So, y’know, it all balances out in the end, no?

And you didn’t hear that from me, right?

Tuesday, 2 August 2011

At the tone, leave your name, number and morality...

Thanks to an old friend of mine who suggested the topic, I thought I'd put my half-pee's worth in on the recent "media cack-storm".
Being a local reporter, especially a crime reporter, is mainly about trying to get people to trust me.
I know. It's like the joke about the guy who puts his dick in the mouth of a lion at a circus and asks if there's anyone brave enough to do the same. And one wag shouts up, 'sure, but do I have to kneel down in all that sawdust?'
Actually it's probably not, but I thought I'd put that in there because it always makes me laugh.
Is this Hackergate stuff a laughing matter though?
No, not really.
Personally, I've felt rather pleased to see reporters and news organisations I have loathed for decades - who've behaved in a way that makes me angry and frustrated that my job title is sullied by them, who've come to town and crapped in my field whenever a big story takes place on my patch - finally get their comeuppance.
Problem is, when you've chosen to fart at a disco, everyone standing nearby gets given the same look of disgust and disdain.
Some of the vitriol and bile poured out across the interwebbything has been undoubtedly cathartic for many outraged folk (however faux - I mean, some of it has sounded similar to the righteous indignation from the hysterical whipped up frenzy that was of Manuelgate, and that didn't produce half the resignations).
What's caused me to bang my head against my keyboard in exasperation and depression has been the increasing vitriol and bile aimed at local reporters on local/regional newspapers.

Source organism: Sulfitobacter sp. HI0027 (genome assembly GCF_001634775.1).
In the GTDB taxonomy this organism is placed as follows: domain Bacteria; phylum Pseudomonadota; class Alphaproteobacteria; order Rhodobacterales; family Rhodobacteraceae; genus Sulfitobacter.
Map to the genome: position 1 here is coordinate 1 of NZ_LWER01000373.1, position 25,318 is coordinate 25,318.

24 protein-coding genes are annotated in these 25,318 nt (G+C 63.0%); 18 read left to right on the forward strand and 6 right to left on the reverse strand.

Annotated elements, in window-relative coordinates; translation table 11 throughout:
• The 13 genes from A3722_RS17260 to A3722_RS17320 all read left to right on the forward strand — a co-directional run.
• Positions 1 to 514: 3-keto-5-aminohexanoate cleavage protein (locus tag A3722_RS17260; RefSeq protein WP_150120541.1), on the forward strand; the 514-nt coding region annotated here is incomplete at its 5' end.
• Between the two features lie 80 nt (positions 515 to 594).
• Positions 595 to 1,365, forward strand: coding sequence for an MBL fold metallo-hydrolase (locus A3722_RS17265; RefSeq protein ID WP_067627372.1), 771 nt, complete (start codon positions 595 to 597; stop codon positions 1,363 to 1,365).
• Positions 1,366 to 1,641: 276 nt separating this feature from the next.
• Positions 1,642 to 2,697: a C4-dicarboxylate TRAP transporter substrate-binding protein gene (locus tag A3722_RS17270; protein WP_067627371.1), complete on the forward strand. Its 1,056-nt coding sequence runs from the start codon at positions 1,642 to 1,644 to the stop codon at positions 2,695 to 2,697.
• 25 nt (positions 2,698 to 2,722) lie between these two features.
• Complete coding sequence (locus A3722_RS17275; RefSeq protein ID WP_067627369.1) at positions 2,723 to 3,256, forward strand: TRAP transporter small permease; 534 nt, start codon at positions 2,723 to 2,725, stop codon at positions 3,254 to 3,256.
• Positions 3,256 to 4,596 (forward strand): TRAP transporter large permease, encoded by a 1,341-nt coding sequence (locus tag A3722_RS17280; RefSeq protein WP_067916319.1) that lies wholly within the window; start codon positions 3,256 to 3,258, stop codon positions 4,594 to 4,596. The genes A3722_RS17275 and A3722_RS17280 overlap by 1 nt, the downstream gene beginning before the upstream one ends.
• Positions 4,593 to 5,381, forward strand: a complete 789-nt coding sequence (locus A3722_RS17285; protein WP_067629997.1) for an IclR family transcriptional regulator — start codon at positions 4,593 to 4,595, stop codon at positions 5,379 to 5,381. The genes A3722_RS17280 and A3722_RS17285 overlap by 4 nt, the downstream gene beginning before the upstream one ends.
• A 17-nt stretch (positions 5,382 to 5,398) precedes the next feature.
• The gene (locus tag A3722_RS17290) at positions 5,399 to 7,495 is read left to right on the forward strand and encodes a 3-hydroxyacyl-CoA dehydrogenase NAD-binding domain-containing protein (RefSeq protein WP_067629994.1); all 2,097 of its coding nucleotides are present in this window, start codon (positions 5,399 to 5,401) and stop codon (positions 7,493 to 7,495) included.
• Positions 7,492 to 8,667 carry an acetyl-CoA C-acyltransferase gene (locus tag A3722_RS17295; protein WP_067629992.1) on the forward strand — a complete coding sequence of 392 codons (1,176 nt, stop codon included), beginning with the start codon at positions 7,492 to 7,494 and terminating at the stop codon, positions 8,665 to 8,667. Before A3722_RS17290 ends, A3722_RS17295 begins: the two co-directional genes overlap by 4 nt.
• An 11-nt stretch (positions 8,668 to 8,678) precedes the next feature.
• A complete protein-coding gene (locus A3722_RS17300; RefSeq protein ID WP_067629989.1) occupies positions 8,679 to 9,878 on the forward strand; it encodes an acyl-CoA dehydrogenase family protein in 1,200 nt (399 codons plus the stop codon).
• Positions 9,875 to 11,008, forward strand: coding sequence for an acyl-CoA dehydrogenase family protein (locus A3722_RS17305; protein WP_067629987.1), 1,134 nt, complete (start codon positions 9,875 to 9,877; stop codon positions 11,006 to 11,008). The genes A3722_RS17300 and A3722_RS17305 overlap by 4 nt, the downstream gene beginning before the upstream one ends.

Case in point -this well-meaning article which further down reveals the hatred of the keyboard warriors, who, (quelle surprise) rarely use their real names when they comment. Much like our own 'popular' website, hmm?
Oh, I can handle the jokes from my plod contacts about "are you recording this call Carl?" or "Oi, Eve, have you got a brown envelope with cash for me?"
Mainly because my retort of "I dunno, have you been out killing my paper sellers recently" usually halts all hostilities in their tracks.
The thing is, it's all about ethics. And no, that's not a lisp for my home county.
I was taught journalism with a heavy nod towards the ethics line. I worked on a paper where the news editor was a mean bugger who would swear and shout at his reporters until they cried, but by God he instilled a sense of ethics in you.
If you want to do the job right and get a result you can stand by, then you bloody well behave yourself. However if you are uncovering proper wrong-doing or actual iniquity then and only then can you take the gloves off and fight dirty.
In Essex, I watched as a number of reporter colleagues move onto tabloids like The Sun and the News of the World (and the Daily Mail) and I felt a) sorry for them, b) envious of their new wage and c) absolutely no desire to follow them. (Quick aside - Andy Coulson used to work on my old paper in Basildon, but he left a couple of years before I joined. I know, six degrees of separation, eh?)
This paper is equally tight on its ethics. There are strict rules and Cliff Richard forbid you play fast and loose with them. No impersonating, no bin rifling, no breaching confidence.